The hides had to be pegged out to dry, meat side up and fur side down. In wet weather, the skinner flip flopped the hides back and forth until dry. The skinners would either do the hide staking right where the buffalo fell or else haul the hides back to camp and do it there. If the ground was soft, they’d use wooden pegs. If the ground was frozen, they might use rocks, or just stretch the hide as best as they could and hope that the bunchgrasses and cacti held it in place. A skinner might carve his initials in the subcutaneous tissue. When the hides were dried out, usually after a week or so, they’d stack them into piles that were eight feet high. They’d cut leather cords from fresh hides and then run the cords through holes cut in the bottom and top hides, so they could cinch the stack down tight. Now the hides were ready to be hauled to a railroad depot. After a few months out, or “a season,” a hunting outfit could have upwards of four thousand or five thousand hides. Prices varied. When the hides were really flooding in, they sometimes dropped down to $1.00 or less. Toward the end of the hide hunting era, when the only buffalo left were in Montana, hunters were getting $3.50for cows, $2.50 for bulls, $1.50for yearlings, and seventy five cents for calves. Maybe a thousandth of that meat went to market. Beyond the occasional load of brined tongues (twenty five cents apiece) or smoked hams (three cents a pound) it simply wasn’t profitable to handle meat. If it had been, the hunters would have gladly buried the railroad tracks in the stuff.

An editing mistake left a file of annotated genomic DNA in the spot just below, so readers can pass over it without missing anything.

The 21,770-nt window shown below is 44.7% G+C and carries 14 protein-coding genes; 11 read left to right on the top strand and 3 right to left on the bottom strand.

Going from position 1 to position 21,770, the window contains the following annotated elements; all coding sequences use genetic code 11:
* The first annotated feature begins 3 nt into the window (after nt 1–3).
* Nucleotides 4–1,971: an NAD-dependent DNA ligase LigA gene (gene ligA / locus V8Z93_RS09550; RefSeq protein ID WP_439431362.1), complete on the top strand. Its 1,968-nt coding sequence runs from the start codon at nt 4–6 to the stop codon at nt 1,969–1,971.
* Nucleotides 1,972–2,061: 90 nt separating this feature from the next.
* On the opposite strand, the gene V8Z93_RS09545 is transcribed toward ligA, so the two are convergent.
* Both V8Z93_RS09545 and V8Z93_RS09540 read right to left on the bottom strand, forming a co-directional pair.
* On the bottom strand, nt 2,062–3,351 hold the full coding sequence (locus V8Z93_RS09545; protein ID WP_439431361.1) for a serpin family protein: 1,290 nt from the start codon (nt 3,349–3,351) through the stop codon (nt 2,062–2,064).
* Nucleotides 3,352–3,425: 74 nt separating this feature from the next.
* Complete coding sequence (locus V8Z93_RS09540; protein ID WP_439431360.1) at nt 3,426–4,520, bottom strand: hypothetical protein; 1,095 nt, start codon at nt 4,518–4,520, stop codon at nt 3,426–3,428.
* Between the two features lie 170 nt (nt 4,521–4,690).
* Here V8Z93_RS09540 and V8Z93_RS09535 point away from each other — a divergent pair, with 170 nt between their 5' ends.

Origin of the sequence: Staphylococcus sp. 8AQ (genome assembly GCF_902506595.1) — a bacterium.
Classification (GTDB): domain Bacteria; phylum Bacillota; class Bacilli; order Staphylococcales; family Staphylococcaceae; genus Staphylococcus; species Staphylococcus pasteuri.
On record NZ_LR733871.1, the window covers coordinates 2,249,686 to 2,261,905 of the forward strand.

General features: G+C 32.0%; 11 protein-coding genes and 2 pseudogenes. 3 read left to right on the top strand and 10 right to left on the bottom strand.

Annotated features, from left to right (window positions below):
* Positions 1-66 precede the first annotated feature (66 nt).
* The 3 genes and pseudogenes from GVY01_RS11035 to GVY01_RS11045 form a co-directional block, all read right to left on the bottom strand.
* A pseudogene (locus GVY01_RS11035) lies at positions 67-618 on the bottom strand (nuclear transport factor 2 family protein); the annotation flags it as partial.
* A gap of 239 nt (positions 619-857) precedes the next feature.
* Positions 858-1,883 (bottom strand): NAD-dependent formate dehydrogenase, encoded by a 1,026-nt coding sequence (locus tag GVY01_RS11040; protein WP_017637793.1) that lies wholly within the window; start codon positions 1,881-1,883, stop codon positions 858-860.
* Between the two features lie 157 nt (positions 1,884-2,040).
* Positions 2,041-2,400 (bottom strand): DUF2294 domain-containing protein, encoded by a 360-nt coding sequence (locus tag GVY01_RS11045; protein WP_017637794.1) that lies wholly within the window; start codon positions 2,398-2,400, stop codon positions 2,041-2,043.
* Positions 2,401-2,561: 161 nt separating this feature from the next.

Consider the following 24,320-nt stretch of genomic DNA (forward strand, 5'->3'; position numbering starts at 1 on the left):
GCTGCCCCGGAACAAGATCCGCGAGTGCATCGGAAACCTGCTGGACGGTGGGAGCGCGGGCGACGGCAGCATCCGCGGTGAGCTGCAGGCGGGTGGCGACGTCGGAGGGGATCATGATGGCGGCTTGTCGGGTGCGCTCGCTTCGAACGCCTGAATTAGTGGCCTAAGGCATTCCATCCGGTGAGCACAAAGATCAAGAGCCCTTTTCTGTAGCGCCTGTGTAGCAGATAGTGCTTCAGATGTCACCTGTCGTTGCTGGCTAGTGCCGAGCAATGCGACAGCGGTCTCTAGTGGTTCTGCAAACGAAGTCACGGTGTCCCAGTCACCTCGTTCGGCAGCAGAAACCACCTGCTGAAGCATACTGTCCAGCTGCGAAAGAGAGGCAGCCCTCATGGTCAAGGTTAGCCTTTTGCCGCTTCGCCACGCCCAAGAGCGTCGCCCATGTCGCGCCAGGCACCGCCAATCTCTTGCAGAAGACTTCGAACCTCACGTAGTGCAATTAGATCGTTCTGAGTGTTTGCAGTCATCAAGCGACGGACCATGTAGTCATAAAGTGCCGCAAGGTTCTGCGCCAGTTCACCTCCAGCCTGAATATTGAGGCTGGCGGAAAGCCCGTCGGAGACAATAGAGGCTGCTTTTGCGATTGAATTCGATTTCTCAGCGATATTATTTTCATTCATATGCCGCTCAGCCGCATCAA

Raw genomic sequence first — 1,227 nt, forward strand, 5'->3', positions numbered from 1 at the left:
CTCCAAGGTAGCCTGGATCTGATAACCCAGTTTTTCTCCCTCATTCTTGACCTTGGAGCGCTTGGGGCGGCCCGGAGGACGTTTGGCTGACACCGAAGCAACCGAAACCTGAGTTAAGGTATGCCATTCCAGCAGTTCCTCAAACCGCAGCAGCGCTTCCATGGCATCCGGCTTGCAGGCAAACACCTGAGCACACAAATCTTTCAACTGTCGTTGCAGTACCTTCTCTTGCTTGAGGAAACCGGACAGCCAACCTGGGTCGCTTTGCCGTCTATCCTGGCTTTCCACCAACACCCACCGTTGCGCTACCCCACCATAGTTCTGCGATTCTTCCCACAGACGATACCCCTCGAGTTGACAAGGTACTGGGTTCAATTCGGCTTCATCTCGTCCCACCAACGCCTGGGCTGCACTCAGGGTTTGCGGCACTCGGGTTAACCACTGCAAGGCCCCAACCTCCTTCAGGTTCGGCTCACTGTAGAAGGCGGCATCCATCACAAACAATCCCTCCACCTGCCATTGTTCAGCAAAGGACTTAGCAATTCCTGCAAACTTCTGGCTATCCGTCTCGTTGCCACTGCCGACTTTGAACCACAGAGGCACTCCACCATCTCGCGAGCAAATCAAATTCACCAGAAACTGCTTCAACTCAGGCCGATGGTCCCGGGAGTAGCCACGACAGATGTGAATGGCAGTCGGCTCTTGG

In 2005, Steven Rinella won a lottery permit to hunt for a wild buffalo, or American bison, in the Alaskan wilderness. Despite the odds—there’s only a 2 percent chance of drawing the permit, and fewer than 20 percent of those hunters are successful—Rinella managed to kill a buffalo on a snow-covered mountainside and then raft the meat back to civilization while being trailed by grizzly bears and suffering from hypothermia.
American Buffalo is a narrative tale of Rinella’s hunt. But beyond that, it is the story of the many ways in which the buffalo has shaped our national identity. Rinella takes us across the continent in search of the buffalo’s past, present, and future: to the Bering Land Bridge, where scientists search for buffalo bones amid artifacts of the New World’s earliest human inhabitants; to buffalo jumps where Native Americans once ran buffalo over cliffs by the thousands; to the Detroit Carbon works, a “bone charcoal” plant that made fortunes in the late 1800s by turning millions of tons of buffalo bones into bone meal, black dye, and fine china; and even to an abattoir turned fashion mecca in Manhattan’s Meatpacking District, where a depressed buffalo named Black Diamond met his fate after serving as the model for the American nickel.